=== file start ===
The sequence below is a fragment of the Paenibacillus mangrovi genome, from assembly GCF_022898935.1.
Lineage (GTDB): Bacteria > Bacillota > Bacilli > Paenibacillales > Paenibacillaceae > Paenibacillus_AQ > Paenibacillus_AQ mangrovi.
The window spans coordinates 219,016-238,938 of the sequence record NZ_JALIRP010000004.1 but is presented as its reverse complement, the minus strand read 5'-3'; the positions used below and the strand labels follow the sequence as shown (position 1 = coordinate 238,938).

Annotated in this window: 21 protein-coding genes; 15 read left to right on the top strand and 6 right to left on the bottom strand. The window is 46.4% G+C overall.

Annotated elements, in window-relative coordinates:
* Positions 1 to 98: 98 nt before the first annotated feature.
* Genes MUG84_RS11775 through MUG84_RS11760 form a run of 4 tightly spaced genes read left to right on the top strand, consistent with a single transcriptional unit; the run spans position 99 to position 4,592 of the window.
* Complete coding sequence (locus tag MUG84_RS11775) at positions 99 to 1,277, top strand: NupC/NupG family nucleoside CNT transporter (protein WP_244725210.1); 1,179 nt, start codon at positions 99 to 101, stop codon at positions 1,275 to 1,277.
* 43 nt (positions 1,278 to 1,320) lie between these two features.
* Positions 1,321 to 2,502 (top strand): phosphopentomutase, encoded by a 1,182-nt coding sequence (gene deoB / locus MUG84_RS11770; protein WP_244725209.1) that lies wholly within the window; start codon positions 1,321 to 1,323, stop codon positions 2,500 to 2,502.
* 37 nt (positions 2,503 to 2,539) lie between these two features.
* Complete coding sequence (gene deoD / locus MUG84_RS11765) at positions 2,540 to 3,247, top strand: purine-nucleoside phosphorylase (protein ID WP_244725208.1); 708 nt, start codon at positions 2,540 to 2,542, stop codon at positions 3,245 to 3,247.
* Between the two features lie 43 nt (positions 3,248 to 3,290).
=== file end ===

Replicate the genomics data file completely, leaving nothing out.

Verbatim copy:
The sequence below is a fragment of the Paenibacillus mangrovi genome, from assembly GCF_022898935.1.
Lineage (GTDB): Bacteria > Bacillota > Bacilli > Paenibacillales > Paenibacillaceae > Paenibacillus_AQ > Paenibacillus_AQ mangrovi.
The window spans coordinates 219,016-238,938 of the sequence record NZ_JALIRP010000004.1 but is presented as its reverse complement, the minus strand read 5'-3'; the positions used below and the strand labels follow the sequence as shown (position 1 = coordinate 238,938).

Annotated in this window: 21 protein-coding genes; 15 read left to right on the top strand and 6 right to left on the bottom strand. The window is 46.4% G+C overall.

Annotated elements, in window-relative coordinates:
* Positions 1 to 98: 98 nt before the first annotated feature.
* Genes MUG84_RS11775 through MUG84_RS11760 form a run of 4 tightly spaced genes read left to right on the top strand, consistent with a single transcriptional unit; the run spans position 99 to position 4,592 of the window.
* Complete coding sequence (locus tag MUG84_RS11775) at positions 99 to 1,277, top strand: NupC/NupG family nucleoside CNT transporter (protein WP_244725210.1); 1,179 nt, start codon at positions 99 to 101, stop codon at positions 1,275 to 1,277.
* 43 nt (positions 1,278 to 1,320) lie between these two features.
* Positions 1,321 to 2,502 (top strand): phosphopentomutase, encoded by a 1,182-nt coding sequence (gene deoB / locus MUG84_RS11770; protein WP_244725209.1) that lies wholly within the window; start codon positions 1,321 to 1,323, stop codon positions 2,500 to 2,502.
* 37 nt (positions 2,503 to 2,539) lie between these two features.
* Complete coding sequence (gene deoD / locus MUG84_RS11765) at positions 2,540 to 3,247, top strand: purine-nucleoside phosphorylase (protein ID WP_244725208.1); 708 nt, start codon at positions 2,540 to 2,542, stop codon at positions 3,245 to 3,247.
* Between the two features lie 43 nt (positions 3,248 to 3,290).